The biological mother of three black children apparently killed when one of the abusive white women who adopted them drove off a cliff in California has broken her silence in an interview with The Oregonian.
Sherry Davis is the mother of Devonte Davis, later known as Devonte Hart, who was featured in a viral photo when he hugged a police officer at a protest held in the wake of the decision not to charge the police officer who killed Michael Brown in Ferguson, Missouri. Davis was also the mother of two other children adopted by the Harts, Sierra and Jeremiah Hart. Jeremiah’s body was found in the car. Sierra is still missing but may be the body which washed to shore earlier this week. Devonte and another boy among the six are still missing but are believed to have been in the truck.
Authorities now saw the killing was not an accident. Jen Hart was drunk while Sarah Hart and the children had been drugged with the active ingredient in Benadryl. Their car was stopped at the edge of the cliff before plunging over with the speedometer “pinned” at 90, authorities say.
Sherry Davis, who lived in Texas and works as a home health care aid, never saw the viral image of her son and only learned of his fate after the fact.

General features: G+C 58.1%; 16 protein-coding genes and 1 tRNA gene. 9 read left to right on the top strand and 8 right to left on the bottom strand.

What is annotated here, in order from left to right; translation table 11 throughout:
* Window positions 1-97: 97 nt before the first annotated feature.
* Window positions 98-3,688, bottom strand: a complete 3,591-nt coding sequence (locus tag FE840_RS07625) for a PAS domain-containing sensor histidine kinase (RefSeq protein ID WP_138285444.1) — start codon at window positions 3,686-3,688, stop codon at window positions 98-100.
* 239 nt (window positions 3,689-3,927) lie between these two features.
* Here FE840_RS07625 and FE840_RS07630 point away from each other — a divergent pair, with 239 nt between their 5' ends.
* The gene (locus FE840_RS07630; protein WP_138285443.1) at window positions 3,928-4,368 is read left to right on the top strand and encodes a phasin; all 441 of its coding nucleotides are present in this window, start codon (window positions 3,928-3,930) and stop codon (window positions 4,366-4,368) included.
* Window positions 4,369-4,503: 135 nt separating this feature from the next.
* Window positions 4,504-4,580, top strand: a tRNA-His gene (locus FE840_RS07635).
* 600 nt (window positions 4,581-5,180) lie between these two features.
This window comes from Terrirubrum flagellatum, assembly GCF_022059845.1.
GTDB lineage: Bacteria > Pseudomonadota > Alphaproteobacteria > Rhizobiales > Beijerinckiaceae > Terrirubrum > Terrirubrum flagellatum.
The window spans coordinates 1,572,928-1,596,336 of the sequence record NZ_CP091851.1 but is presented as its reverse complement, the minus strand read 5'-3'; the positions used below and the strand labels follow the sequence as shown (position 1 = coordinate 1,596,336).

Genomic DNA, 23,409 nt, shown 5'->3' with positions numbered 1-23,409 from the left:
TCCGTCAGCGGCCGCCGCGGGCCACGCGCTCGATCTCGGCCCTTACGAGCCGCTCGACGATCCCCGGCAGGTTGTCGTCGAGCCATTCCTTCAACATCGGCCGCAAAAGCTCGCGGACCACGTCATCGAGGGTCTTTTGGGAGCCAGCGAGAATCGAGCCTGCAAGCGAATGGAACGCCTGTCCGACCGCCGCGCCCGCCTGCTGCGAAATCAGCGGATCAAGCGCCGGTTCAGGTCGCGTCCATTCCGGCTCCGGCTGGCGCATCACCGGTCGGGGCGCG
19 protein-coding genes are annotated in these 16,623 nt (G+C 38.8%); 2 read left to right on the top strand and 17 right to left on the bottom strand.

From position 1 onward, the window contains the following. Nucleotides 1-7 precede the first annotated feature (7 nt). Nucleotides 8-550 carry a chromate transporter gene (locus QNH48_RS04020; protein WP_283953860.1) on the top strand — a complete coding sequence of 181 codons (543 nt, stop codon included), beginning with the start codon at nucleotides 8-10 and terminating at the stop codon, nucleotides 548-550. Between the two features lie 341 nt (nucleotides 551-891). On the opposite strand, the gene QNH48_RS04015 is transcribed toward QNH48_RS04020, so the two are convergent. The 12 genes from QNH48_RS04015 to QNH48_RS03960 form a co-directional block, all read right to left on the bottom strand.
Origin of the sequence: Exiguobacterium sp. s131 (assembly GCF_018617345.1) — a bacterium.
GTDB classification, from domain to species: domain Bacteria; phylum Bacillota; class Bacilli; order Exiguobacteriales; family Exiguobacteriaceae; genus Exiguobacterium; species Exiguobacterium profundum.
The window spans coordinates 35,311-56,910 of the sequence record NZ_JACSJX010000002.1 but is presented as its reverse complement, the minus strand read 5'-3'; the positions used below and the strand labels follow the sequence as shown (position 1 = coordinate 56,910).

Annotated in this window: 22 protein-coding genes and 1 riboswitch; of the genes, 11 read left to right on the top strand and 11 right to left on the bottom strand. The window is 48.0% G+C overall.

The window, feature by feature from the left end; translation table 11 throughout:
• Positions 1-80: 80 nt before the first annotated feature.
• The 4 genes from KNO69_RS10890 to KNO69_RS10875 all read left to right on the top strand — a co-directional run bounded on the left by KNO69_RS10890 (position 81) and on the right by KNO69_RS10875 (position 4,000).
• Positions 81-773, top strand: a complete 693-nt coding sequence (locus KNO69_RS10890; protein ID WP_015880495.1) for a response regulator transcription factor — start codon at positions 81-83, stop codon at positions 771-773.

David said that she battled cocaine addiction but has been clean for the last eight years. Moreover, she pointed out that her sister, the children’s aunt, had battled to have custody of them. The aunt lost custody after briefly leaving the children alone with their mother.
“They’re so quick to snatch [children] from people like us,” she said, “but once they’re adopted, they don’t even check on them?”
Sarah Hart was a convicted of child abuse after she beat one of her adopted children while living in Minnesota. After moving to Oregon and later Washington, the children had begged neighbors for food and said they had been starved as punishment. Just before the crash, a neighbor called Child Services, who showed up at their rural home and got no answer at the door. The Harts fled the next morning and drove off a cliff two days later.
Davis told the Oregonian that even when she was addicted to drugs, she fed, clothed and cared for her children. She always held at least one job during the time, she said.
“I don’t understand why they took the kids from my sister,” said the aunt who lost a custody battle, Clarence Celestine.
“And gave them to monsters,” Davis said.
Read the full feature here.